Most retirement accounts like IRAs, 401(k)s, 403(b)s and others pass by beneficiary designation and not through the Last Will. Banks and investment accounts designated as Payable on Death (POD) or Transfer on Death (TOD) also do not pass through probate, but to the other person named on the account. Any property owned by a trust does not go through probate, one of the reasons it is placed in the trust.

Why is it important to know whether assets pass through probate or by beneficiary designation? Here’s an example. A man was promised half of this father’s estate. His dad had remarried, and the son didn’t know what estate plans had been made, if any, with the new spouse. When the father passed, the man received a single check for several thousand dollars. He knew his father’s estate was worth considerably more.

What is most likely to have happened is simple. The father probably retitled the house with his new spouse as tenants by the entireties–making it a non-probate asset. He probably retitled bank accounts with his new spouse. And if the father had a new Last Will created, he likely gave 50% to the son and 50% to the new spouse. The father’s car may have been the only asset not jointly owned with his new spouse.

A parent can also accidently disinherit an heir, if all of their non-probate assets are in one child’s name and no provision for the non-probate assets has been made for any other children. An estate planning attorney can work with the parents to find a way to make inheritances equal, if the intention is for all of the children to receive an equal share. One way to accomplish this would be to give the other children a larger share of probated assets.

Any division of inheritance should bear in mind the tax liability of assets. Non-probate does not always mean non-taxed. Depending upon the state of residence for the decedent and the heirs, there may be estate or inheritance tax on the assets.

Placing assets in an irrevocable trust is a commonly used estate planning method to ensure inheritances are received by the intended parties. The trust allows you to give very specific instructions about who gets what. Assets in the trust are outside of the probate estate, since the trust is not owned by the grantor.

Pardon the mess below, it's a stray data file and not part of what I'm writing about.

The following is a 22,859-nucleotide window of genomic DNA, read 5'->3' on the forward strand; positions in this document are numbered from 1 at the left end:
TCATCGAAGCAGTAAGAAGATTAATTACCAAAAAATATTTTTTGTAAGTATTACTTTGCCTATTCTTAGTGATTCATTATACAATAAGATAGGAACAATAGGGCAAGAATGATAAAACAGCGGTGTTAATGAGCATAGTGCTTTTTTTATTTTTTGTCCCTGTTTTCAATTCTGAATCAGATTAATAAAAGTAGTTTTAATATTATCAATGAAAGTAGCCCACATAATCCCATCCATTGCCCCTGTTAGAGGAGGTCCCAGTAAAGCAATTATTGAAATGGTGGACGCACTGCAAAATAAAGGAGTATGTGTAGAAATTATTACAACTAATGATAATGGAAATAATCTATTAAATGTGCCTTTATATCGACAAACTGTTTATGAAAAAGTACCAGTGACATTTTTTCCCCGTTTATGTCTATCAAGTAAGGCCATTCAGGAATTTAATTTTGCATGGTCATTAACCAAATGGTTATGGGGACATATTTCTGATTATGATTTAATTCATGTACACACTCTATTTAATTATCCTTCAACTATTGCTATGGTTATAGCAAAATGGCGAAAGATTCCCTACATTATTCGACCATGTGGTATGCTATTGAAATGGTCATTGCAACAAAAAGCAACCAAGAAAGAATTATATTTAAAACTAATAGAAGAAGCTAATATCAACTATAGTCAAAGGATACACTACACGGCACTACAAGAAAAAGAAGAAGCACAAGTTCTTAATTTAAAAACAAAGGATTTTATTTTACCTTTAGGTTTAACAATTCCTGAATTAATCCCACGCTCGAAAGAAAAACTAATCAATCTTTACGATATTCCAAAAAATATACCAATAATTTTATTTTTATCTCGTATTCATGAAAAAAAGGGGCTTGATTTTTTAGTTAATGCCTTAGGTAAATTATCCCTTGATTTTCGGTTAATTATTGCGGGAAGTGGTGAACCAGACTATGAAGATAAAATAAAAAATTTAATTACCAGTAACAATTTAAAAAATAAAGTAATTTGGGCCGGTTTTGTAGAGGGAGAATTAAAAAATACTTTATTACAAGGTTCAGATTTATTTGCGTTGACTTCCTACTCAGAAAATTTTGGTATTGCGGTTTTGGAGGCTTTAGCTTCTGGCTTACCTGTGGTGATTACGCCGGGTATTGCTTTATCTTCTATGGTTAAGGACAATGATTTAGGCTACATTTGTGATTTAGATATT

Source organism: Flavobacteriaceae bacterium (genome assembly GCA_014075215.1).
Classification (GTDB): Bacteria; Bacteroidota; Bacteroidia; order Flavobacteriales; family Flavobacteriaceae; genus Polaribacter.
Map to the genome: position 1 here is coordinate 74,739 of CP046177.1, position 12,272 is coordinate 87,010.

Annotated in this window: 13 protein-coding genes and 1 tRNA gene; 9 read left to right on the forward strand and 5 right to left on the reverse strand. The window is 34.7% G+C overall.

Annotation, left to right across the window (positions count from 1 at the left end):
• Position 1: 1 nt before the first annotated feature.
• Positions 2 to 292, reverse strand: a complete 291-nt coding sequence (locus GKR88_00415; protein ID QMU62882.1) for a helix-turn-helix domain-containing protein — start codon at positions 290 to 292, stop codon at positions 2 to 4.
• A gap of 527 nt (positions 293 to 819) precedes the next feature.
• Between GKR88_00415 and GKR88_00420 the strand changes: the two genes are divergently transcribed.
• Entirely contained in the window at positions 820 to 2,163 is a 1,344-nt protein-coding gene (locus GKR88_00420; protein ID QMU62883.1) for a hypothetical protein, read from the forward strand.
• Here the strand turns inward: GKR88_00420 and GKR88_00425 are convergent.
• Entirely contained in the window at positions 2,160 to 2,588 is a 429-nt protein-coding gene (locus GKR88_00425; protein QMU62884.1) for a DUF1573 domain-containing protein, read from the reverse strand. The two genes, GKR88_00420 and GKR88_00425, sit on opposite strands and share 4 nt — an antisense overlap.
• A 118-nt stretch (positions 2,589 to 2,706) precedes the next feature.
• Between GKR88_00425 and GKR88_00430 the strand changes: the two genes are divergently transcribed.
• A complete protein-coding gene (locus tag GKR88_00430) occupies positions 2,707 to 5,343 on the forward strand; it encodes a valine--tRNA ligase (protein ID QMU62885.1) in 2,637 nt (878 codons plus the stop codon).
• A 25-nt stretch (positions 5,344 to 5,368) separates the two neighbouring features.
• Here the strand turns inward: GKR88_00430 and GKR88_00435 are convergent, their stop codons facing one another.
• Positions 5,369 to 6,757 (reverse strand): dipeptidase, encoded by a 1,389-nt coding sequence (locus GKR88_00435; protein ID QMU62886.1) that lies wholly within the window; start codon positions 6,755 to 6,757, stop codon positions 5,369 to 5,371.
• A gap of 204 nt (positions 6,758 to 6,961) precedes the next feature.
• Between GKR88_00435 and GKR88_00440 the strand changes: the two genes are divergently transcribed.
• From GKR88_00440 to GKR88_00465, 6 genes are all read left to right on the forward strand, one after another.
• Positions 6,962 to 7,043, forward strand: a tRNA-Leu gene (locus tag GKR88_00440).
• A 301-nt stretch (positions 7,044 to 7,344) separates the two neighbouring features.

Your estate planning attorney will be able to review probate and non-probate assets to determine the best way to achieve your wishes for your distribution of assets.

Reference: The Mercury (April 12, 2022) “Planning Ahead: Pay attention to your non-probate assets”

What a Will Can and Cannot Do

Having a will doesn’t avoid probate, the court-directed process of validating a will and confirming the executor. To avoid probate, an estate planning attorney can create trusts and other ways for assets to be transferred directly to heirs before or upon death. Estate planning is guided by the laws of each state, according to the article “Before writing your own will know what wills can, can’t and shouldn’t try to do” from Arkansas Online.

In some states, probate is not expensive or lengthy, while in others it is costly and time-consuming. However, one thing is consistent: when a will is probated, it becomes part of the public record and anyone who wishes to read it, like creditors, ex-spouses, or estranged children, may do so.

One way to bypass probate is to create a revocable living trust and then transfer ownership of real estate, financial accounts, and other assets into the trust. You can be the trustee, but upon your death, your successor trustee takes charge and distributes assets according to the directions in the trust.